They support the CIA


Remember the “monthly unit tests” in schools? Not many of us would enjoy studying every month for the frequently held tests and couldn’t wait to finish college just to rid of them. Some others would use the opportunity to study keeping the final exams in mind. But as soon as the semester system kicked into undergraduate courses, the tests were back in the form of continuous internal assessment (CIA), evoking mixed reactions in students.

The internal assessment tests are miniature forms of the mid-semester and annual exams. Usually brought in during the time when faculty complete the first section or the initial part of the course, they are aimed at continuous assessment of students. The internals are usually administered three times in a semester, after completion of every major section in the syllabus. The bonus for the students lies in the fact that the performance in the internal tests is considered at the time of the final evaluation. With the system of internals being followed differently in many institutions, there is a need to look at its relevance, the role it plays and what the student community thinks of it.

Suhasini Srihari, first year M.A. in English Literature, Jain University, Bangalore

Speaking of a few advantages, the first internals take place when at least a quarter of the portions are completed and the questions given are set in a similar pattern as that of a final exam question paper. Each subject has 50 marks for internals allotted to it. According to me, internals gives a student an idea of what sort of questions they will be asked and how exactly a student must structure his or her answers. This gives students an outline of how the questions in the main exam will be and how they can structure answers for better results. Though this is a good method, I feel due importance should be given to practical skills of a student as well, where he/she is asked to work on projects, write reports or prepare PowerPoint presentations. There is a certain amount of pressure felt, especially in the case of first internals, when one does not know if classroom teaching has to be replicated in internals or further study has to be made by a student.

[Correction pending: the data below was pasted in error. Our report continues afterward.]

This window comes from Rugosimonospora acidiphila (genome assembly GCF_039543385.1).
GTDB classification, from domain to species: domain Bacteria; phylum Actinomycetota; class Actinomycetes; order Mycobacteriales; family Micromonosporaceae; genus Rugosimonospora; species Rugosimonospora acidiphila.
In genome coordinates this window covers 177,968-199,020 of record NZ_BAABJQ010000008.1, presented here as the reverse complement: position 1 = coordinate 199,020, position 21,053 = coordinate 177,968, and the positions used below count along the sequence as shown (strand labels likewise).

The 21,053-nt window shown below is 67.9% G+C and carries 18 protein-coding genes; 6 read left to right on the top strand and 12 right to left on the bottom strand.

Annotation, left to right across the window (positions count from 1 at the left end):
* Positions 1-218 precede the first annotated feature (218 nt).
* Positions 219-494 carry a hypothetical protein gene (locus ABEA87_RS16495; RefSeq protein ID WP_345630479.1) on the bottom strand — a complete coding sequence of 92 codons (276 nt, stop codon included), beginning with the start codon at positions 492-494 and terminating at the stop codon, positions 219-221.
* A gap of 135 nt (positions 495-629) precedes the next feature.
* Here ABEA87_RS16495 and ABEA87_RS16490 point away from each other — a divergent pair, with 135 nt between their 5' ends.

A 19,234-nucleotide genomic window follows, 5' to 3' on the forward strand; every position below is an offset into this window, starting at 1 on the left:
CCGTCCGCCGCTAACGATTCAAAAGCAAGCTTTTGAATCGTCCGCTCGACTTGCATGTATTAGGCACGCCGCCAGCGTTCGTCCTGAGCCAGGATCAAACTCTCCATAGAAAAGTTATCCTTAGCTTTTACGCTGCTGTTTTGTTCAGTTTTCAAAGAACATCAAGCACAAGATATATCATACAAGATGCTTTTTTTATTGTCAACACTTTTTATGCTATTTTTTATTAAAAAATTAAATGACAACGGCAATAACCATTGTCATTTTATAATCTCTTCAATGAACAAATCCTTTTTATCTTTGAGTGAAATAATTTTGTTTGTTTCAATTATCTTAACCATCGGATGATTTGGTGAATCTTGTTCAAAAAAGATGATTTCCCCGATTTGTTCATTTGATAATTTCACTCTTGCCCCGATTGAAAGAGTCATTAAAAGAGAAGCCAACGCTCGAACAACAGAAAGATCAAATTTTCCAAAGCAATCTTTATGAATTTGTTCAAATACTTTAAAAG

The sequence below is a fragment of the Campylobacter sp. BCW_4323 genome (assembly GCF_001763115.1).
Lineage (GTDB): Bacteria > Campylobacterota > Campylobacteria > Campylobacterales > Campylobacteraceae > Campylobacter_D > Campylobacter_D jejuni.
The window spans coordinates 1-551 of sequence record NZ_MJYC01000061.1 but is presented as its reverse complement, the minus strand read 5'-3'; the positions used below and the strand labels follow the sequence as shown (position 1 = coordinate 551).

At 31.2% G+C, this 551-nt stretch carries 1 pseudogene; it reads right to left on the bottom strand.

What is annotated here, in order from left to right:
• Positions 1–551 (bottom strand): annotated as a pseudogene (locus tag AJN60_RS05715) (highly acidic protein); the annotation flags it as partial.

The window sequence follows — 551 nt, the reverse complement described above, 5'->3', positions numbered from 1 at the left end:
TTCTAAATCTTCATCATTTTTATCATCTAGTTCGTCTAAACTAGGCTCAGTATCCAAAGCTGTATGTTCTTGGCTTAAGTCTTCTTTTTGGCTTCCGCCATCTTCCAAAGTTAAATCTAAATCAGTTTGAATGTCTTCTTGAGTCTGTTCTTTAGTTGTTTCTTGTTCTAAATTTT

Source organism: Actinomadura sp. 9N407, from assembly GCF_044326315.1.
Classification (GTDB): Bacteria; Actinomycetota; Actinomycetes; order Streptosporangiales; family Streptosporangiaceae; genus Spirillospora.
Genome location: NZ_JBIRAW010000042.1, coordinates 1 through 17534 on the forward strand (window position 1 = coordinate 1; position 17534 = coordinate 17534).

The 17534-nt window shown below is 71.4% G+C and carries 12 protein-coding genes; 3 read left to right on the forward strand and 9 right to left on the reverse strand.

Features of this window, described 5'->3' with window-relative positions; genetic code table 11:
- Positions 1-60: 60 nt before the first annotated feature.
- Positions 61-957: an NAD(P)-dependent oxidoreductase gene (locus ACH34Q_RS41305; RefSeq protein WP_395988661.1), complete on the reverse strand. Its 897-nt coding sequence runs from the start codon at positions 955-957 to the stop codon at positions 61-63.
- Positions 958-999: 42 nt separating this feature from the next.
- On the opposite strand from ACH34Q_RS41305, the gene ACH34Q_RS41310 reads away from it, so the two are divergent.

Manjunath Muralidhar, seventh semester B.E. in Computer Science, Dr. Ambedkar Institute of Technology, Bangalore

As observed in all the engineering courses, the internal assessment is for 25 marks in all the subjects. We will be given three tests and the average marks of the two best scores will be considered as the internal assessment mark. The key point to be noted here is that once the internal assessment has been made for a subject, the marks cannot be changed. What this means is that if a student gets arrears in a subject, his internal assessment marks will remain the same. If you ask me, the internal assessments tests act as perfect checkpoints to test the student’s knowledge in the subject. They ensure that the students study the subjects. The internal assessment tests are planned in such a manner that the student will study the entire syllabus if he/she writes all the three tests. But the time limit allotted for the internals is less when compared to the nature of the question paper, which demands lengthy answers. There is no pressure felt if your lecturers complete portions on time.

Rakshith M.K., second semester, Vidya Vikas Institute of Engineering and Technology, Mysore